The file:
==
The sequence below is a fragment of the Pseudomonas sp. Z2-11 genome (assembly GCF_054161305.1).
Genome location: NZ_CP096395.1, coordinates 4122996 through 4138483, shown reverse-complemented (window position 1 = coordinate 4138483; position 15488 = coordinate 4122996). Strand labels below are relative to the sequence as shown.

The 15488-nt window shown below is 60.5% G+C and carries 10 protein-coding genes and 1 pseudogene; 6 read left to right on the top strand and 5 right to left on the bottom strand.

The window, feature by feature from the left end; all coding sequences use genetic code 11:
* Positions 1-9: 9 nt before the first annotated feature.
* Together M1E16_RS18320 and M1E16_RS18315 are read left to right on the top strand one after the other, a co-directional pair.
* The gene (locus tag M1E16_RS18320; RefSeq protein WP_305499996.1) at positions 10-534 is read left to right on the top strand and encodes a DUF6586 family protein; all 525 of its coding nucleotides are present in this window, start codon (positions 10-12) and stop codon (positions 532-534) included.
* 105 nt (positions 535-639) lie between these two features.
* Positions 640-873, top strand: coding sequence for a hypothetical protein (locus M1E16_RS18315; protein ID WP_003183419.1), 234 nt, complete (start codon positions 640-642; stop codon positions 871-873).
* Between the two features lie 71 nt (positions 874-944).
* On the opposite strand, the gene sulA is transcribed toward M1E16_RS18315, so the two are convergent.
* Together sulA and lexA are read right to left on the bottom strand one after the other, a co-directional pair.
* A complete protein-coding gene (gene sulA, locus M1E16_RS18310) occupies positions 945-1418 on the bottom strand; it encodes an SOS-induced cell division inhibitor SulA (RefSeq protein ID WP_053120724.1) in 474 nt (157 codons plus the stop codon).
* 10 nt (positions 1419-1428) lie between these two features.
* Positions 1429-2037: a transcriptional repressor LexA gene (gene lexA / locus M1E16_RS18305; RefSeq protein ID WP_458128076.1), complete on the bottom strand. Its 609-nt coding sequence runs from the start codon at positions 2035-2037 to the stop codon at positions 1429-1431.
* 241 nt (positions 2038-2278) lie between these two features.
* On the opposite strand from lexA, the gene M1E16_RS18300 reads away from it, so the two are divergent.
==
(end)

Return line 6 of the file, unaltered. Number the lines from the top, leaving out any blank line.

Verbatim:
* Together M1E16_RS18320 and M1E16_RS18315 are read left to right on the top strand one after the other, a co-directional pair.